Former state Rep. Nancy Dahlstrom resigned Friday as Gov. Sean Parnell's senior military adviser after the state attorney general said a court might find it illegal for Parnell to have given her the job.
Attorney General Dan Sullivan said Parnell hired Dahlstrom after the Department of Law told him it was legal. But Sullivan said a new, more thorough analysis, prompted by criticism of the hire, showed that initial advice was questionable.
"Although the Department of Law's earlier advice was not unreasonable, there is an appreciable risk that an Alaska court may not concur with the analysis on which that advice was based," Sullivan said in a finding released Friday.
The Alaska Constitution doesn't allow legislators to accept jobs created while they were in office.
Dahlstrom announced in May that she would be resigning from the state House to take a new position as Parnell's senior military adviser. When reporters questioned that, the Parnell administration maintained her $96,000 job was legal because it would not be technically created until after Dahlstrom resigned from the Legislature.
The matter drew little notice, even after Anchorage activist Andree McLeod and news reports brought up the constitutionality question, until KFQD talk-radio host Dan Fagan began to hammer Parnell on it last month. The attorney general then came on Fagan's radio show and said his department's analysis wasn't thorough and he would do a more complete one.
Dahlstrom is far from the only legislator who's taken a state job in this way. North Pole Sen. Gene Therriault resigned from the Legislature last summer to take a newly created job as Parnell's energy adviser. Parnell said he didn't ask Dahlstrom to resign and expected Therriault to remain in the position.
Previous governors have hired legislators in the same fashion. The Department of Law said Gov. Frank Murkowski hired Robin Taylor, Bill Hudson and Alan Austerman this way. Jim Duncan left the Legislature for a newly created position in the Knowles administration and Keith Specking for the Hammond administration, the department said.
Attorney General Sullivan said Parnell, Dahlstrom and Therriault acted in good faith, following advice of the Department of Law. He said the state's lawyers knew Alaska governors have been hiring legislators like this for decades, and relied on that fact too much in giving their advice.
"Institutional knowledge may have resulted in not doing the thorough research and analysis that we typically do quite well on almost all the issues we look at," he said.
Ethan Berkowitz, a Democratic former state legislator who is running against Parnell for governor, said if Parnell had a "bare shred of competence" he would have been able to recognize that the Alaska Constitution doesn't allow this.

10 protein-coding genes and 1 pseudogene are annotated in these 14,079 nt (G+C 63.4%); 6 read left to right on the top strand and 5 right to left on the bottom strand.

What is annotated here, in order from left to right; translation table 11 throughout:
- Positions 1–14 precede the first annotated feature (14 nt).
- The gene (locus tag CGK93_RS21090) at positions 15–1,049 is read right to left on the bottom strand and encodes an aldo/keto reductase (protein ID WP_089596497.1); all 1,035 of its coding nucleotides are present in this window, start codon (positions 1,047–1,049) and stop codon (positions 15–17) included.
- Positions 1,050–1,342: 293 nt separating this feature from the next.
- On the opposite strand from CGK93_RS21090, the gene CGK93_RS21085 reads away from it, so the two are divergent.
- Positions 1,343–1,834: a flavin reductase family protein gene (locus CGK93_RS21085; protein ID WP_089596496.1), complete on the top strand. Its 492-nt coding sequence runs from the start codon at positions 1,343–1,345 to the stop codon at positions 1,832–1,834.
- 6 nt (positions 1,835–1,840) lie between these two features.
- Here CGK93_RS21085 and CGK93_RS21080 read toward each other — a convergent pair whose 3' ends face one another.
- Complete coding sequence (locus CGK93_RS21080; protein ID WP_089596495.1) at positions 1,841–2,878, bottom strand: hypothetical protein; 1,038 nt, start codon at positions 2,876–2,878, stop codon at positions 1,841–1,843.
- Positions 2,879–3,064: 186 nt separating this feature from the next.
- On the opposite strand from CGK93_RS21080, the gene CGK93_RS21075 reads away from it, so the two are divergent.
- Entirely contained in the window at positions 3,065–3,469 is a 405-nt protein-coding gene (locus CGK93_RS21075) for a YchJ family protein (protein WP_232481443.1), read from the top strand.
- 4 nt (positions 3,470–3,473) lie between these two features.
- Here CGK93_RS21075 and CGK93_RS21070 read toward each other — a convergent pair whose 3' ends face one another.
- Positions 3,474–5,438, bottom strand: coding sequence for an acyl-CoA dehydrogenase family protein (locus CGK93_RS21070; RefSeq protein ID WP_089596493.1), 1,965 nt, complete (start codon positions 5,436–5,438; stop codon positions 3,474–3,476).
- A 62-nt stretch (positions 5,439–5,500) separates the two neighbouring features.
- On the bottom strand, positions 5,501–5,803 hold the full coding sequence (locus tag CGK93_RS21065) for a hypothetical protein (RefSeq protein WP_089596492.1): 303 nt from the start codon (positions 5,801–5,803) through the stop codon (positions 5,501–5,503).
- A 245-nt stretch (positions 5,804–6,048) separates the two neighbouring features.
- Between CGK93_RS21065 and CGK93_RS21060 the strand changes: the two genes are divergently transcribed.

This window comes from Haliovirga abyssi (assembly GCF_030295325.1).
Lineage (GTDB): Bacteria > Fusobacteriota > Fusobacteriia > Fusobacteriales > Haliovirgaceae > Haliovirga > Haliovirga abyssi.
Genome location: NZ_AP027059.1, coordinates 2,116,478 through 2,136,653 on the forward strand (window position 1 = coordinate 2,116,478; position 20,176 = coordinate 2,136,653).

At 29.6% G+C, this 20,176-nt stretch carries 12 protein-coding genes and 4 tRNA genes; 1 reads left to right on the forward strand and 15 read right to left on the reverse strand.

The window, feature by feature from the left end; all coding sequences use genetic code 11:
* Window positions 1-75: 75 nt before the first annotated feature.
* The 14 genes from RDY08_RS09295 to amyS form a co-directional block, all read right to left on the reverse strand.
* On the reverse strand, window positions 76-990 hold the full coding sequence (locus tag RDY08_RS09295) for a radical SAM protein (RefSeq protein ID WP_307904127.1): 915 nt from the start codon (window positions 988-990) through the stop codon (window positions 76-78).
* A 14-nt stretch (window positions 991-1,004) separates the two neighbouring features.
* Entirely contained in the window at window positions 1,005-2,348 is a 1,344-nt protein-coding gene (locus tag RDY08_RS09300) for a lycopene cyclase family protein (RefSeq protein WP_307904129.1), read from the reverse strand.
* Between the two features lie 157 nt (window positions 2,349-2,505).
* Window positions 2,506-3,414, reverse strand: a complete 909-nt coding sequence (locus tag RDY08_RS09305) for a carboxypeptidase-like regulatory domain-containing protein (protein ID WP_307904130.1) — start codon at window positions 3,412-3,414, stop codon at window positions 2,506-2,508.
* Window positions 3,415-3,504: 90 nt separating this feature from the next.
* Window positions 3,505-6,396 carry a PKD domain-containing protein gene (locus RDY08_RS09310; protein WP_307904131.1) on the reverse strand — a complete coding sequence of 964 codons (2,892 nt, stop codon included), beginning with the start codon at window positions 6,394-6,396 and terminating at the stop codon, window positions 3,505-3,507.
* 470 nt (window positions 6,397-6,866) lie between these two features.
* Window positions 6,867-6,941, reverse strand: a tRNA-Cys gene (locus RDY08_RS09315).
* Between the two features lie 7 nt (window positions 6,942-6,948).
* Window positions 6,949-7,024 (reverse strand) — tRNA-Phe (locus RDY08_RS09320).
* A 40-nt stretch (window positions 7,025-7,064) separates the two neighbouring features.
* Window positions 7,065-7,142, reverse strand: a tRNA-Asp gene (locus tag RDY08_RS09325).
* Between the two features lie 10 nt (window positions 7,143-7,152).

Berkowitz distributed a 2003 legal opinion from Legislative Legal Services Director Tam Cook that concluded legislators can take state jobs created after they resign. But Cook also said there are questions and it's not clear how a court would rule.
"You've got to avoid even the appearance of impropriety, court cases are clear on that. And this to me smells like every effort was made to circumvent the spirit of the law," Berkowitz said. "And we've had enough of that behavior out of Juneau."
Ralph Samuels, a Republican ex-legislator also running against Parnell, said Parnell clearly broke the law.
"This whole sorry episode reeks of politics as usual, doling out highly-paid, made-up jobs to political friends. But in this case, what is most troubling is the governor's clear intent to sidestep the Constitution," Samuels said.
Bill Walker, another Republican candidate for governor, said, "Parnell secretly offered a job to a sitting legislator, illegally created the position, illegally hired her and let his attorney general take the blame."
LEGAL 'CLOSE CALL'
Parnell said Friday he did nothing wrong hiring Dahlstrom. He said he believes the point of the law is to assure legislators cannot be unduly influenced in anticipation of a job.
Parnell said he waited until after this year's legislative session ended before talking to Dahlstrom about taking the position.
"In my opinion, we followed both the letter of the law and the spirit of the law," Parnell said.
His attorney general, Sullivan, agreed. "We conclude the same thing. As interpreted by the Department of Law after (Parnell) sought our advice, the letter and the spirit of the law was followed. But we looked at this in a very, very thorough way and we're the ones who are providing a change of course," Sullivan said.
Sullivan said the issue was a legal "close call" and no court has specifically addressed the question.
He said the Alaska Constitution does not forbid governors hiring legislators, except for positions created while the legislator was in office or those for which the legislator voted to increase the salary. Sullivan's memo says legislators are attractive candidates for such jobs because they're knowledgeable about public policy.
Parnell said he hired Dahlstrom as military adviser to implement recommendations of the state's military advisory committee on how to bring more military missions to Alaska. "She's one of the few legislators who shows up for every military event and has the respect of the leadership here," he said.
Dahlstrom said Friday she felt good about taking the position when the state's lawyers said it was OK, but that changed when the new finding came out.
"Once I read that, it was very clear to me the only honorable thing to do was resign my position," she said.
By SEAN COCKERHAM